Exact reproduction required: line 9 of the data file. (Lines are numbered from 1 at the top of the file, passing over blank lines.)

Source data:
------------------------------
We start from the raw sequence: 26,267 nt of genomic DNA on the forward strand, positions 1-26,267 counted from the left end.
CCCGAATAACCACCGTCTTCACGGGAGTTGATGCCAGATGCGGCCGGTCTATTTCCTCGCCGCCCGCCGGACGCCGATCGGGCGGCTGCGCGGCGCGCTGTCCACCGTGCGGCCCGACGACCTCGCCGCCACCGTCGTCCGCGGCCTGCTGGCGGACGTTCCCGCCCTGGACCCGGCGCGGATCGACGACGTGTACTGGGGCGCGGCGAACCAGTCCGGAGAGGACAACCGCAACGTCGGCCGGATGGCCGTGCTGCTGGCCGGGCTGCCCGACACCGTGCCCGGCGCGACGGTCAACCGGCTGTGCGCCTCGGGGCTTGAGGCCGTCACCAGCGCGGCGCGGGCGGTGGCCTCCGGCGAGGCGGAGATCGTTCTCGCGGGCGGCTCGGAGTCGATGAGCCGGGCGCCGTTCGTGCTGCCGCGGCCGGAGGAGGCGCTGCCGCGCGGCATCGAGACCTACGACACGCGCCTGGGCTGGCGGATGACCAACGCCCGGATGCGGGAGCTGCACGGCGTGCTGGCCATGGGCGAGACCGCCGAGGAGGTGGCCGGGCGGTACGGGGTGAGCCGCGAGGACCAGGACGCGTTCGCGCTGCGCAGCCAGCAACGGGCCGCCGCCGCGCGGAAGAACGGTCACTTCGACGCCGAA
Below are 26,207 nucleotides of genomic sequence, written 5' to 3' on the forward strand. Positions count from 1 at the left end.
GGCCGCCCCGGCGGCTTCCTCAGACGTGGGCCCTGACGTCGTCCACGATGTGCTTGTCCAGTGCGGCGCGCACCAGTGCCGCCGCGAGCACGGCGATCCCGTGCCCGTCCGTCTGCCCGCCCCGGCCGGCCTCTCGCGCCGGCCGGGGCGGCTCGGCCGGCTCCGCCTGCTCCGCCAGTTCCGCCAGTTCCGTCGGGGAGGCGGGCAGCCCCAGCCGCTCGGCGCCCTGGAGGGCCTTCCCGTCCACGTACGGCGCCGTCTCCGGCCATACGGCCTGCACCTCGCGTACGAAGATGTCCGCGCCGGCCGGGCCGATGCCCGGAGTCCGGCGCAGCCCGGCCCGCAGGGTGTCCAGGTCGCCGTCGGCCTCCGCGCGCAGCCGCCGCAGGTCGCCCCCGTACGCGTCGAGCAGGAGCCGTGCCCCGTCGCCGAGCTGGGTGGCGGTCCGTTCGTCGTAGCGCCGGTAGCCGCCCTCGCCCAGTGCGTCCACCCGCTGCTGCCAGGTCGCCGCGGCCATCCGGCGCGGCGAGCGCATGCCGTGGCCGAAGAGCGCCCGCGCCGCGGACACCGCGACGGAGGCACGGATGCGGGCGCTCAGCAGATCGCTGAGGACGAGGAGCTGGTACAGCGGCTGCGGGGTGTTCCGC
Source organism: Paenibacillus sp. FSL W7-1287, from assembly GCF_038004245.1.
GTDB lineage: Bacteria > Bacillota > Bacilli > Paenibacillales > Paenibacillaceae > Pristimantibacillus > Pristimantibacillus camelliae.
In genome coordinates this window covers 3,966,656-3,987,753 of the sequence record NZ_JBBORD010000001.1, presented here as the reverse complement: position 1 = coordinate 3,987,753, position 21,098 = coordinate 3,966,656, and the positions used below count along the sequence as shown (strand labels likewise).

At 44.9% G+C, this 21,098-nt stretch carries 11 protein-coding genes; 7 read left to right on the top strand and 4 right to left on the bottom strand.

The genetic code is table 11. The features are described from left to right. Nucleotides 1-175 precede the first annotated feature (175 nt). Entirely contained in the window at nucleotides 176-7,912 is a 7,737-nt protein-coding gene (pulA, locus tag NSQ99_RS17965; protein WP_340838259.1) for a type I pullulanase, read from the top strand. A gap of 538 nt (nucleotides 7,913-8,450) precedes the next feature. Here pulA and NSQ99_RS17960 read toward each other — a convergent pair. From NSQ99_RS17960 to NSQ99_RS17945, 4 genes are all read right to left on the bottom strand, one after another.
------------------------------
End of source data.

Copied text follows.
The genetic code is table 11. The features are described from left to right. Nucleotides 1-175 precede the first annotated feature (175 nt). Entirely contained in the window at nucleotides 176-7,912 is a 7,737-nt protein-coding gene (pulA, locus tag NSQ99_RS17965; protein WP_340838259.1) for a type I pullulanase, read from the top strand. A gap of 538 nt (nucleotides 7,913-8,450) precedes the next feature. Here pulA and NSQ99_RS17960 read toward each other — a convergent pair. From NSQ99_RS17960 to NSQ99_RS17945, 4 genes are all read right to left on the bottom strand, one after another.